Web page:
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M. Sachs, D. J. Cantliffe, and T. A. Nell

Abstract

Germination rate of sand-coated pepper (Capsicum annum L.) seed (sand grain size < 75μm for an inner coat and 75–105 μm for an outer coat layer) was faster than clay-coated seed but was slower than raw seed. Part of the germination reduction in sand-coated seeds was caused by the water-soluble Gelvatol binder used. High oxygen (O2) levels promoted the germination of sand-coated seed to a rate comparable to that of raw seed. This suggests that even with a porous sand-coating material, O2 may be limiting for the germinating seed. When inorganic O2-releasing compounds (BaO2 or NaBO3) were incorporated into the sand material, the germination of pepper seed was further inhibited.

Open access

M. Sachs, D. J. Cantliffe, and T. A. Nell

Abstract

Seed germination of sweet pepper (Capsicum annuum L.) is inhibited after the seed is coated. The inhibitory effect of pellet-coating of ‘Early Calwonder’ pepper seed was caused by the physical properties of the coating materials. Clay coating limited part of the oxygen (O2) from reaching the germinating seed and provided a mechanical barrier to protrusion of the radicle. Clay-coated pepper seed germinated satisfactorily on filter paper in a high O2 environment or with minimum moisture on agar. Pellet coating formulations which would provide more O2 to the imbibing seed would assure comparable germination of raw and coated sweet pepper seed.

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Szu-Chin Peng, Iou-Zen Chen, and Cheng-Yung Cheng

to 33 °C HortScience 32 129 131 10.21273/HORTSCI.32.1.129 Zimmerman, P.W. 1930 Oxygen requirements for root growth of cuttings in water Amer. J. Bot. 17 842 861 10.1002/j.1537-2197.1930.tb04926.x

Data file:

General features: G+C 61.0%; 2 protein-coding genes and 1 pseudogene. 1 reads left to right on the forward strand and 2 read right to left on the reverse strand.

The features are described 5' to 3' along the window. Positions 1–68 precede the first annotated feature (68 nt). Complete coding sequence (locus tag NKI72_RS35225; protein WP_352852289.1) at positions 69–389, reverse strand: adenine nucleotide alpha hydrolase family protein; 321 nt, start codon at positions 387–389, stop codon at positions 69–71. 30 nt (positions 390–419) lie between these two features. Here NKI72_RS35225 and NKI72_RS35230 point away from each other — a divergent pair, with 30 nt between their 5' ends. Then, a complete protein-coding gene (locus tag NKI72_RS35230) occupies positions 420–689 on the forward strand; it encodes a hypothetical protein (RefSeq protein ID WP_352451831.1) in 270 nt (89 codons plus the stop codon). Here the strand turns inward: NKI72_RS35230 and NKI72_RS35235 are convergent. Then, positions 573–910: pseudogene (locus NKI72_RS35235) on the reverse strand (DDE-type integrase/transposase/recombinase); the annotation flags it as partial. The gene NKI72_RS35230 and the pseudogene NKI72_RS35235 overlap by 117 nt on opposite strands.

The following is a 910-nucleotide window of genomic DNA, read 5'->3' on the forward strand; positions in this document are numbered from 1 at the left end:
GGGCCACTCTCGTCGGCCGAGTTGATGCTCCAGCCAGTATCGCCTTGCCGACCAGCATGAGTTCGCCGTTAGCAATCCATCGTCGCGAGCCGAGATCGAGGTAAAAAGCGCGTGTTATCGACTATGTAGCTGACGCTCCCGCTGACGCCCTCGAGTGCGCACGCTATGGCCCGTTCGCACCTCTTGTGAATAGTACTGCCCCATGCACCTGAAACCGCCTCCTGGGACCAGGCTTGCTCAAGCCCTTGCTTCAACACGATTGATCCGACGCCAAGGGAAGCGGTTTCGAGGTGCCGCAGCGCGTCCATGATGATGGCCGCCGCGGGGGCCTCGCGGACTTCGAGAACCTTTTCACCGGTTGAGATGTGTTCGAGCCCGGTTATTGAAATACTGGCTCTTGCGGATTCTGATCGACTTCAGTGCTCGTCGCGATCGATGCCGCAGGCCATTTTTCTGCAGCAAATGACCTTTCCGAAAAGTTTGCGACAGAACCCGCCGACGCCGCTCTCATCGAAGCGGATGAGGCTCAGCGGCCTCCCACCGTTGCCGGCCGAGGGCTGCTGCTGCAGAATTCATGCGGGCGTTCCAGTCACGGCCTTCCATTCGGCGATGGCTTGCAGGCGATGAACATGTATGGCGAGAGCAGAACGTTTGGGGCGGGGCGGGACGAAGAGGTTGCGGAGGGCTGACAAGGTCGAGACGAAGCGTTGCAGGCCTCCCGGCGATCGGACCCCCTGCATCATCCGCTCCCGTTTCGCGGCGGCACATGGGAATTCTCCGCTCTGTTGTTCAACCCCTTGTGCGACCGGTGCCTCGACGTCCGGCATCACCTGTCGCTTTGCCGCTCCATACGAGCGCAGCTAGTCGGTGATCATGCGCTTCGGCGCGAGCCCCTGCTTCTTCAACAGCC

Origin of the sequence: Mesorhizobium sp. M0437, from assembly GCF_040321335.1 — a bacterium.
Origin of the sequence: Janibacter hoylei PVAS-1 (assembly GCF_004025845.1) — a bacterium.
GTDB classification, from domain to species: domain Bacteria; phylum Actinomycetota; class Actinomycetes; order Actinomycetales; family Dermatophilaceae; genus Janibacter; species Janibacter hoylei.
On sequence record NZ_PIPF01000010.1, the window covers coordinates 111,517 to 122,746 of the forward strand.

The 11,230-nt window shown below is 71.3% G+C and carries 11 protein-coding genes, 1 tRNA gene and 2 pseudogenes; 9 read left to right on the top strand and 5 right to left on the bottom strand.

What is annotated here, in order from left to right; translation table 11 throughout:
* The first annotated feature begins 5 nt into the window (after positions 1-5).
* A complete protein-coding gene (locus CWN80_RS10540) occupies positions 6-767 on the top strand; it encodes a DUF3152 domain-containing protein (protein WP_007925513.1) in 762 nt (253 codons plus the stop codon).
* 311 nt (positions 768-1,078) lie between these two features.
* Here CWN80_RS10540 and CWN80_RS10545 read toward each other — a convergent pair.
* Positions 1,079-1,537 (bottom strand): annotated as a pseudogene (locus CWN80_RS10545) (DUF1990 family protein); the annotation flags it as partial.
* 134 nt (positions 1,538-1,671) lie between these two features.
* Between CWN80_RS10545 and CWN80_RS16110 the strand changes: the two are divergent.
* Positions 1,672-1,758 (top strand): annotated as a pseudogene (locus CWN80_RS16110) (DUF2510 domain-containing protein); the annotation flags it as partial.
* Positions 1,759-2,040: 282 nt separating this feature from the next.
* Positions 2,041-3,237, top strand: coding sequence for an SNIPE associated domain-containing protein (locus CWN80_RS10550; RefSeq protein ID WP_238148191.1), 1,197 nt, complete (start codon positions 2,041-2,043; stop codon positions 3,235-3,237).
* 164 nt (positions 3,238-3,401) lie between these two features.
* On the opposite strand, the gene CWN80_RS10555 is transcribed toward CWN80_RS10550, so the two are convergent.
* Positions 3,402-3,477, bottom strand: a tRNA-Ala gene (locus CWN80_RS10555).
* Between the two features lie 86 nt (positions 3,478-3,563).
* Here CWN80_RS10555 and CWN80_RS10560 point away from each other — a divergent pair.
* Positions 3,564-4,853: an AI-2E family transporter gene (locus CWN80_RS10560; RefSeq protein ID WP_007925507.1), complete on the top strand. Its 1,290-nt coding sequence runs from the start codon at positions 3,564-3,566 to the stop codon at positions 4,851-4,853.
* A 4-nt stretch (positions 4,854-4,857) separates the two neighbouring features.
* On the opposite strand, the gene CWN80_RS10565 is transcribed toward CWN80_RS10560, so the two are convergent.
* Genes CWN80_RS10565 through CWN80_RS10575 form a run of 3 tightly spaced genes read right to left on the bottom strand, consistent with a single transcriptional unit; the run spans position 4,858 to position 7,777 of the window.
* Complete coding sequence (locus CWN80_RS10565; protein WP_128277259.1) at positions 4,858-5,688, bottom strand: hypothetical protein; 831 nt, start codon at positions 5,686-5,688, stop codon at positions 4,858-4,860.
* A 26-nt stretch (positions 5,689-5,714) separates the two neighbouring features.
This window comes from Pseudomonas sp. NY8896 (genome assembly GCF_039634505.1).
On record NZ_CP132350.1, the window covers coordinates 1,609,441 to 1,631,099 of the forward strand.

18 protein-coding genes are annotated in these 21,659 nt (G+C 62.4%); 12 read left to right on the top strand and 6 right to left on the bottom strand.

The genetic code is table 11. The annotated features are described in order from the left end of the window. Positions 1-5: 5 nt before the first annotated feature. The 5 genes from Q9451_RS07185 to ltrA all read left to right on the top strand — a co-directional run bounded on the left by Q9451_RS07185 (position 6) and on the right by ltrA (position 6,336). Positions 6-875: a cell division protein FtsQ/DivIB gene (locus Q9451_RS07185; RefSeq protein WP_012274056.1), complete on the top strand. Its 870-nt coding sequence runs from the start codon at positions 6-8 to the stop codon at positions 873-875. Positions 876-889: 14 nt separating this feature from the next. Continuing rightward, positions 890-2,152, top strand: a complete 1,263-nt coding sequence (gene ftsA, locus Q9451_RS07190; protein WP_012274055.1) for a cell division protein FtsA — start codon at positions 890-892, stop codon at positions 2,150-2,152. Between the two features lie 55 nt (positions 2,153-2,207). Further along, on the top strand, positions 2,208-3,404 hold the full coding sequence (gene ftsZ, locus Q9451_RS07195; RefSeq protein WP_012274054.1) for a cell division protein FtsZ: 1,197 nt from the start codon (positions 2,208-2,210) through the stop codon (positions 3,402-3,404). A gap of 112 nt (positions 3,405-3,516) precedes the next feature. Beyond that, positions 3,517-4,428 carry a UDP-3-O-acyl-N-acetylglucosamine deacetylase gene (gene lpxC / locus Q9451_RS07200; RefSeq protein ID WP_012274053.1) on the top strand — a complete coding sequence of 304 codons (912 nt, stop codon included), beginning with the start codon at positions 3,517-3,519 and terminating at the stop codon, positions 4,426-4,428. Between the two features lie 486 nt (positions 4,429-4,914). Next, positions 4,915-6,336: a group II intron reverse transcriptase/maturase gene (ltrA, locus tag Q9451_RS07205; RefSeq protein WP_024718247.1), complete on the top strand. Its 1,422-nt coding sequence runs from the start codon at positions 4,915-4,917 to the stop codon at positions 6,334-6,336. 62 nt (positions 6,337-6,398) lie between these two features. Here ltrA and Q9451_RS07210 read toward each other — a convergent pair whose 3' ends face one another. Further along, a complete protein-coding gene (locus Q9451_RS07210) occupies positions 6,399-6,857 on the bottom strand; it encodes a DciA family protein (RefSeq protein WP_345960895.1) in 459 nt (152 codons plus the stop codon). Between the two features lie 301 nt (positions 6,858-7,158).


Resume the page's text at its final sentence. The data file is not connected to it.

Open access

Liang Zheng, Zibin Xiao, and Weitang Song

et al., 2009 ). Several previous studies have been performed to investigate the factors that influence the root formation in cutting propagation, including the effects of rooting auxin, storage temperature, light, and oxygen requirements ( Garrido et

Free access

Warley M. Nascimento, Jairo V. Vieira, Giovani O. Silva, Kathleen R. Reitsma, and Daniel J. Cantliffe

high temperatures during seed germination and early seedling growth involves acclimation effects such as synthesis of heat-shock proteins ( Vierling, 1991 ). Oxygen requirements for seed germination may also be modulated by temperature ( Bradford et al

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Adam Bolton, Aneela Nijabat, Muhammad Mahmood-ur-Rehman, Naima Huma Naveed, A.T.M. Majharul Mannan, Aamir Ali, Mohamed A. Rahim, and Philipp Simon

relatively little has been reported about the effects of high temperatures. Vieira et al. (2005) demonstrated that high temperature inhibits carrot seed germination. High temperature affects some physiological and biochemical processes like oxygen